“This change in flight paths has been intolerable for a significant number of residents in that area and brought us to the conclusion that if they are going to pursue this policy in line with the EU Single European Sky initiatives, expansion of this airport and expansion of night flights must not happen.”

Gatwick’s night time air transport movement limits (between 23:20 and 06:00) remains set until 2017, at 3,250 in winter and 11,200 in summer. This contrasts with far tighter night time movement controls at Heathrow – 2,550 in winter and 3,250 in summer.

Affected residents have reported that overflights have recently risen from 10 – 20 flights-a-day to a maximum of 150.

“It is quite clear that residents in West Kent are already suffering from significant levels of disturbance as a result of increased air traffic over the last few years and the recent changes in flight paths,” Paul Carter said.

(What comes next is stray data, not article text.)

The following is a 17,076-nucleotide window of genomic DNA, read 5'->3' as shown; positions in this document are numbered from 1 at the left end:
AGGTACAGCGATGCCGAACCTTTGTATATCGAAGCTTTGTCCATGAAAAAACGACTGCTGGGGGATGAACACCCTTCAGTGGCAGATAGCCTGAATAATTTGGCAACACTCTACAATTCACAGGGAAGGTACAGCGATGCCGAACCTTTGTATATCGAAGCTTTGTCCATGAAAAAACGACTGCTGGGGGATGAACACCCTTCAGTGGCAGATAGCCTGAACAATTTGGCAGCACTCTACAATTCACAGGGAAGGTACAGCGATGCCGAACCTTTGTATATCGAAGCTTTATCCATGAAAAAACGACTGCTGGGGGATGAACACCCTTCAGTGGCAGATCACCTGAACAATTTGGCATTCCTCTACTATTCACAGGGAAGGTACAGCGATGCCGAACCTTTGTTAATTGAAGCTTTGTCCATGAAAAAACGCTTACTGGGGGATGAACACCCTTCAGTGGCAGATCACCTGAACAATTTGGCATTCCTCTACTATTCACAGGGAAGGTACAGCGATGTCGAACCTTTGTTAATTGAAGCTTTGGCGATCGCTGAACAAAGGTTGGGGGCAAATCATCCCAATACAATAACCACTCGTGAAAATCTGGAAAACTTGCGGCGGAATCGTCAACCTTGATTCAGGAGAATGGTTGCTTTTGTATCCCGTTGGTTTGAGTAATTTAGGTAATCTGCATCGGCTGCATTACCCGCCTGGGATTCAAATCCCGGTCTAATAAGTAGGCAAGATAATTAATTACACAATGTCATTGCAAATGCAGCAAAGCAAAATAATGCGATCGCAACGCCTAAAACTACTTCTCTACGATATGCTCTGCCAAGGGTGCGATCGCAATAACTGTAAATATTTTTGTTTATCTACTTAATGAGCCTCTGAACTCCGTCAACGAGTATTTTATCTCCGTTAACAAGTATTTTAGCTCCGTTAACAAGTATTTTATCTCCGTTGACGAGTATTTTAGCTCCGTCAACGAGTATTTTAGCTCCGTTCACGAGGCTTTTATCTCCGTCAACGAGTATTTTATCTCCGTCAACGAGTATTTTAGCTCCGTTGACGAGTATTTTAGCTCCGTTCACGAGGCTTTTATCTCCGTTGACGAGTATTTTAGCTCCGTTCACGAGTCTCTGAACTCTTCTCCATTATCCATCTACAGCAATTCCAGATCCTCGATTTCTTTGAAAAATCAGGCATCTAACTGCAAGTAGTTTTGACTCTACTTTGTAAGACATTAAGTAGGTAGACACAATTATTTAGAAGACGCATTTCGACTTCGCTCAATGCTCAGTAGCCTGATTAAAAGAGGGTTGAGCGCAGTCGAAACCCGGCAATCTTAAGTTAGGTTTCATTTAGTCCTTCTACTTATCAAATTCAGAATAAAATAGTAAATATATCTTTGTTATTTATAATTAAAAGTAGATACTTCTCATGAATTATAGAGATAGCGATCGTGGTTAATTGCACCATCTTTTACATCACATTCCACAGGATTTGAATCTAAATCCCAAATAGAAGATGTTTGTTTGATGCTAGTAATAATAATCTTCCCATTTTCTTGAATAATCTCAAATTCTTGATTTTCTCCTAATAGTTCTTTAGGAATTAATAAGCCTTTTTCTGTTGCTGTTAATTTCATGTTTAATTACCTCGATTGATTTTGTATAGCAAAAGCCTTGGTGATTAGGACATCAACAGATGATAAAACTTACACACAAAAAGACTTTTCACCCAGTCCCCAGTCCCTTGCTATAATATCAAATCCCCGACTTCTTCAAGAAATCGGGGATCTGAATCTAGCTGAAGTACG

“We want Gatwick to provide respite for these residents by varying flight paths – and have met with the airport’s chief executive to discuss this. We want Gatwick and the NATS air traffic control service to re-design the airspace to include the use of multiple arrival and departure routes, to provide predictable, rotating respite, and spread the burden of over-flight more equitably between communities.

“Also, the current number of permitted night flights is simply unacceptable and has resulted in a massive increase in the number of complaints from residents whose quality of life has been disrupted.

“We want the Department for Transport to reduce the night movement limit at Gatwick to at least a level that is comparable with Heathrow.”

Paul Carter said:

“Lastly, there is a lack of adequate surface transport infrastructure enhancements to cope with the proposed additional demand and little obvious direct economic benefit to Kent.

“While we recognise the need for additional airport capacity in order to maintain UK PLC’s position as a major international hub, we cannot support Gatwick Airport Ltd’s proposal for a second runway.”

Read the cabinet committee paper (PDF, 82.5 KB)

http://www.kent.gov.uk/about-the-council/news-and-press-releases/roads-and-travel-news/kent-county-council-opposes-gatwicks-plans-for-a-second-runway

 

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Earlier: